WEEKLY STOCK COMMENT: CONTACT ENERGY
Roy Davidson, 2 November 2017
CEN is New Zealand’s largest electricity retailer, with around 562,000 gas and electricity customers, and the second largest electricity generator producing about 25% of New Zealand’s electricity from eleven hydro, geothermal and gas-fired power stations.
The New Zealand electricity market has become dominated by a small number of integrated generator/retailers. While the generators sell most of their power into the grid and through the wholesale market, the price they receive for their generation is not materially dependent on the wholesale price. This is because about 90% of their generation is hedged, either naturally via retail off-take agreements at fixed prices, or through financial hedge sales and CFDs (contracts for differences). Over the medium to long-term, we expect average retail prices to rise, growing the profitability of the industry as a whole. However, in recent years electricity demand has not grown as fast as anticipated, and the market is still in oversupply. This has created significant competition for retail customers, most of which has been price based and led to higher churn and associated costs.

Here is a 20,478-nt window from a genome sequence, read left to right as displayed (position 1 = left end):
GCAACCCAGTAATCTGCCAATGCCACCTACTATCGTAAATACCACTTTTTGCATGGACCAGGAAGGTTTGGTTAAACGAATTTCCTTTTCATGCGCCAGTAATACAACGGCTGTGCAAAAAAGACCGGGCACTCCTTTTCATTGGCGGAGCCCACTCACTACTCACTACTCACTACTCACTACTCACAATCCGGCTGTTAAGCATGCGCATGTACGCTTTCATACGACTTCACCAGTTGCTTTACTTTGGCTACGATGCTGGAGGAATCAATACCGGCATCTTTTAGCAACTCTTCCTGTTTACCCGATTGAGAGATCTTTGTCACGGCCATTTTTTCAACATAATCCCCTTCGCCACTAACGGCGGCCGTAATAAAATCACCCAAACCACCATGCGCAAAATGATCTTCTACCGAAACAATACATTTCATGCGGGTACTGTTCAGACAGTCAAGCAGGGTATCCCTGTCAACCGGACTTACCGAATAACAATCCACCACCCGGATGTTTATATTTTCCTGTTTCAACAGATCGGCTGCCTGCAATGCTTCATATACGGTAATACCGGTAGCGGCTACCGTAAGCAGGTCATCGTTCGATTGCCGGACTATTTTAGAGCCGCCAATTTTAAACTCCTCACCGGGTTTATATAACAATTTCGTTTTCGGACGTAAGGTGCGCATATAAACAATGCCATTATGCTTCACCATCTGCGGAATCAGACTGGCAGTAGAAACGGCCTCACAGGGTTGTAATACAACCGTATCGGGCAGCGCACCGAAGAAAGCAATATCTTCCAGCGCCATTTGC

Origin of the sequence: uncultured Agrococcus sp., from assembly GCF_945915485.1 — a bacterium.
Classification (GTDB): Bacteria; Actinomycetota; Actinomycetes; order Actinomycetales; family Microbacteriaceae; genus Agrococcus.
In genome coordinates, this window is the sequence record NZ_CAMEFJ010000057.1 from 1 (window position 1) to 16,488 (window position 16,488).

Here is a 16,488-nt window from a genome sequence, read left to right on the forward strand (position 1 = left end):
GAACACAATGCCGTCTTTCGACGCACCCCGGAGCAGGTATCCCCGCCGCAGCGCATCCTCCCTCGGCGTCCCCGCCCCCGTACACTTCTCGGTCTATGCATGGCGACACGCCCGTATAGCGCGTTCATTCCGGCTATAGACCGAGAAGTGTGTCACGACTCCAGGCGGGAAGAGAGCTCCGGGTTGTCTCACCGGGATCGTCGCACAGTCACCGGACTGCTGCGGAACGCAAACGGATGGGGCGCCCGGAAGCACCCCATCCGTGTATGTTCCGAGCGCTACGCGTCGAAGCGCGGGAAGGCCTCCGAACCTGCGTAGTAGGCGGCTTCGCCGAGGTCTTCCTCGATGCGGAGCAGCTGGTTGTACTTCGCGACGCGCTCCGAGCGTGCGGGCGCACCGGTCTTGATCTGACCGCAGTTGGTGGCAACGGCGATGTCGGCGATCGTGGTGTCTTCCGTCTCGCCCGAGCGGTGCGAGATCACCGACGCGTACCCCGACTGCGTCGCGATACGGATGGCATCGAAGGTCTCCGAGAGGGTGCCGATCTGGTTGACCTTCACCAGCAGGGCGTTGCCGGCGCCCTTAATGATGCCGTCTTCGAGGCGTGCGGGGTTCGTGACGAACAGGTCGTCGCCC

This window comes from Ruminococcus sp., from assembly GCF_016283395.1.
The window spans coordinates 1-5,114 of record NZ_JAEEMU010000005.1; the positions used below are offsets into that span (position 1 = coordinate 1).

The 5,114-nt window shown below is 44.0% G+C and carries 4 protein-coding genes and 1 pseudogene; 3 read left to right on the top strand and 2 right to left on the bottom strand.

Meridian Energy has recently signed an extended agreement with New Zealand Aluminium Smelters (NZAS) to continue to provide the full 572MW of electricity to the Tiwai Aluminium Smelter until 2030. This removes the immediate risk of a significant reduction in electricity demand (Tiwai accounts for 13% of New Zealand electricity demand), which would create a material oversupply and put downward pressure on prices. NZAS can still give 12 months’ notice to terminate the contract from 1 January 2017 onwards. However, we believe the industry will be much better positioned to weather a reduction in demand by this time given CEN’s closure of its Otahuhu power station in 2016.
CEN recruited new Directors and a new Chairman to the board following the sale of Origin Energy’s 53% stake in 2015. The separation has generated some one-off costs which have taken longer to wash out than initially anticipated, hindering recent financial performance. However, CEN has also inherited a specialised SAP IT system that other electricity retailers will struggle to finance independently. This system enables sophisticated customer analytics and could be a key differentiator for CEN in the highly competitive retail environment.
We believe retail competition in the electricity market is becoming more rational, as the electricity companies are becoming more focussed on the cost of churn. Furthermore, we expect the Tiwai Aluminium Smelter to remain open over the medium-term, aided by a review of the Transmission Pricing Methodology, which could reduce its operating costs significantly, making the smelter more competitive. This will remove a significant tail risk from the sector. CEN offers the most attractive valuation in the sector, as it has previously disappointed investors over its financial performance, and has an attractive dividend yield underpinned by consistent free cash flow.
Risks to CEN include: 1) Tiwai closure, 2) changing technology, 3) increased competition.